[from Notes Toward a Supreme Fiction, by Wallace Stevens:]
On a blue island in a sky-wide water
The wild orange trees continued to bloom and to bear,
Long after the planter’s death. A few limes remained,
Where his house had fallen, three scraggy trees weighted
With garbled green. These were the planter’s turquoise
And his orange blotches. These were his zero green,
A green baked greener in the greenest sun.
These were his beaches, his sea-myrtles in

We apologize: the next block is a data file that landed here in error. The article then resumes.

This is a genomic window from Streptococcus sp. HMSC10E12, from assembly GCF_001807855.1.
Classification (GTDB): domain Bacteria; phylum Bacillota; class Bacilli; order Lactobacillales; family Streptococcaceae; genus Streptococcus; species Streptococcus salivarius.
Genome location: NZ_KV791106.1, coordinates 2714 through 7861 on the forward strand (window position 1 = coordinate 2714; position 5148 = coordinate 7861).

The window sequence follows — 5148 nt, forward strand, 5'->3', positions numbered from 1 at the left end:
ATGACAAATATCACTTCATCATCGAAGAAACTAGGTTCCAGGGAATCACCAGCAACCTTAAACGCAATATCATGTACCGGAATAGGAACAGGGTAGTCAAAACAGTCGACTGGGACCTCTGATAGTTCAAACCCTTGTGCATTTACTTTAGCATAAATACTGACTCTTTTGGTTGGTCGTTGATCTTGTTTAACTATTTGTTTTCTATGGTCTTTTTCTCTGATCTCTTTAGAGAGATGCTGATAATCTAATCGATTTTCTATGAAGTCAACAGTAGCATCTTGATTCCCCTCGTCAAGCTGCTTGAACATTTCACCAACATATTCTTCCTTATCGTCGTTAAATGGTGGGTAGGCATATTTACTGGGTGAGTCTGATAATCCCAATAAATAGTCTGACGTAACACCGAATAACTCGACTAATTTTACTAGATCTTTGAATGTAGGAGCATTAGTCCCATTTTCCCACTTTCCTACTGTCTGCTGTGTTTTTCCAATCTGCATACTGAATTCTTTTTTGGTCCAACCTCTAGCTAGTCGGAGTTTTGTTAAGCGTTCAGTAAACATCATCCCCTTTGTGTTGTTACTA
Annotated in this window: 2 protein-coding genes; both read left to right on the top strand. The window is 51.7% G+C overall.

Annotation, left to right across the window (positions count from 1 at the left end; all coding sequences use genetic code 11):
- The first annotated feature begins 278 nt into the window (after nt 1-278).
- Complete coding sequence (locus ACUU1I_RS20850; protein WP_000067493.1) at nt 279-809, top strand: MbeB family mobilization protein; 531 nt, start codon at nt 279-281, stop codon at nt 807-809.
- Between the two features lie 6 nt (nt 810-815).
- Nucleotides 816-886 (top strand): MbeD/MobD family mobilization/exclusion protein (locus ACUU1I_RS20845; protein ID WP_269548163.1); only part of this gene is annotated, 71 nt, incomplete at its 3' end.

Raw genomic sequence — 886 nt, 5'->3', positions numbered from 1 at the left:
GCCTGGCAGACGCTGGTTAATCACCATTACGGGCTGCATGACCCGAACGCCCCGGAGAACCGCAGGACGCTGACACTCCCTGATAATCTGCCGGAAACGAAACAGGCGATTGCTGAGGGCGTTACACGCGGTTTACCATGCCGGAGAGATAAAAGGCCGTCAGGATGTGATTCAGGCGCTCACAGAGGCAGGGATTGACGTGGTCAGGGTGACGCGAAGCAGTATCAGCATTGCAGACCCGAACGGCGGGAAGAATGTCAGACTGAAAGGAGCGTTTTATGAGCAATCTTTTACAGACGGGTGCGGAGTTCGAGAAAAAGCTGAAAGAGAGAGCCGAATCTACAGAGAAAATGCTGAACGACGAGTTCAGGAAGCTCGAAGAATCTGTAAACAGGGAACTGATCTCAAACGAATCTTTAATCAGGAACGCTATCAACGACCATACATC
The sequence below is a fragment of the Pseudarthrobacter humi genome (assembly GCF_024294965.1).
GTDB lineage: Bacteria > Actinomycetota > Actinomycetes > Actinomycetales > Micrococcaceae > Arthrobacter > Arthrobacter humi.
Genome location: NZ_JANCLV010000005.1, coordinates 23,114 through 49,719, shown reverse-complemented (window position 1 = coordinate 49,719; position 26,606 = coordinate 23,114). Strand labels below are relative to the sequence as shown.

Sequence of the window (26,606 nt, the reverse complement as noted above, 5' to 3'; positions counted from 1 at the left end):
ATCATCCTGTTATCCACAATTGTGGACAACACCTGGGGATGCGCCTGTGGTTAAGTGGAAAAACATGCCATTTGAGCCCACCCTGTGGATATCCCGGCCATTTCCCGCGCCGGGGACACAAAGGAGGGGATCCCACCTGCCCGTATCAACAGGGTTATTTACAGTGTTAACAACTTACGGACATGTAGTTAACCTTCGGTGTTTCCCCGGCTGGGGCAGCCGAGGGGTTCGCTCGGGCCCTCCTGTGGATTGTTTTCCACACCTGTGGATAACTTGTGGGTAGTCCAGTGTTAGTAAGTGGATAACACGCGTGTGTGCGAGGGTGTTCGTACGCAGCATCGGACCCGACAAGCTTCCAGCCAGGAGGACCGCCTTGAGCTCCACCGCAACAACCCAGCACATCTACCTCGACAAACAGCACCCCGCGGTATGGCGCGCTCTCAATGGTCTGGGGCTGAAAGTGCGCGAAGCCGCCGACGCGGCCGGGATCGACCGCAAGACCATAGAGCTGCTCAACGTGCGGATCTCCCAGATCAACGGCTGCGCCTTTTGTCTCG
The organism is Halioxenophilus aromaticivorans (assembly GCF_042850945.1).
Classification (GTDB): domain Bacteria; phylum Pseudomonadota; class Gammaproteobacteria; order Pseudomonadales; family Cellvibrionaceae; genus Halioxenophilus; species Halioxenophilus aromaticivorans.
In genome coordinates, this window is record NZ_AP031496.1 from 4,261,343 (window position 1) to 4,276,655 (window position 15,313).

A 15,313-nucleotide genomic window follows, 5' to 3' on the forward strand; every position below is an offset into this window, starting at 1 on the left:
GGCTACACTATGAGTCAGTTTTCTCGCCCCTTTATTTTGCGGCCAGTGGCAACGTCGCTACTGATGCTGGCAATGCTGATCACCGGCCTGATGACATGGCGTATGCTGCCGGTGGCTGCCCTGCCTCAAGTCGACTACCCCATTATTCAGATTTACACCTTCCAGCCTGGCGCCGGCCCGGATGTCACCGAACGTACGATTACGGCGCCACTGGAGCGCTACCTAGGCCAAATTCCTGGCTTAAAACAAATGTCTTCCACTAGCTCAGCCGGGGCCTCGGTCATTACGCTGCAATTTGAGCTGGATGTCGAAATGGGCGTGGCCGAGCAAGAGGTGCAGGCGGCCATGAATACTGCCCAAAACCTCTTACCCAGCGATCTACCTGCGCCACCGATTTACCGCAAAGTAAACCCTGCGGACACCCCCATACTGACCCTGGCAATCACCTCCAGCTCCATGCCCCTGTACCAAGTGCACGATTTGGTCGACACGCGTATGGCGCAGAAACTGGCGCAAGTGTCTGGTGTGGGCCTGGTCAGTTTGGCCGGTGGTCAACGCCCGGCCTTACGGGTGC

White sand, his patter of the long sea-slushes.
There was an island beyond him on which rested,
An island to the South, on which rested like
A mountain, a pineapple pungent as Cuban summer.
And là-bas, là-bas, the cool bananas grew,
Hung heavily on the great banana tree,
Which pierces clouds and bends on half the world.
He thought often of the land from which he came,
How that whole country was a melon, pink
If seen rightly and yet a possible red.
An unaffected man in a negative light
Could not have borne his labor nor have died
Sighing that he should leave the banjo’s twang.
[All rights reserved by the author's estate - Please do not copy]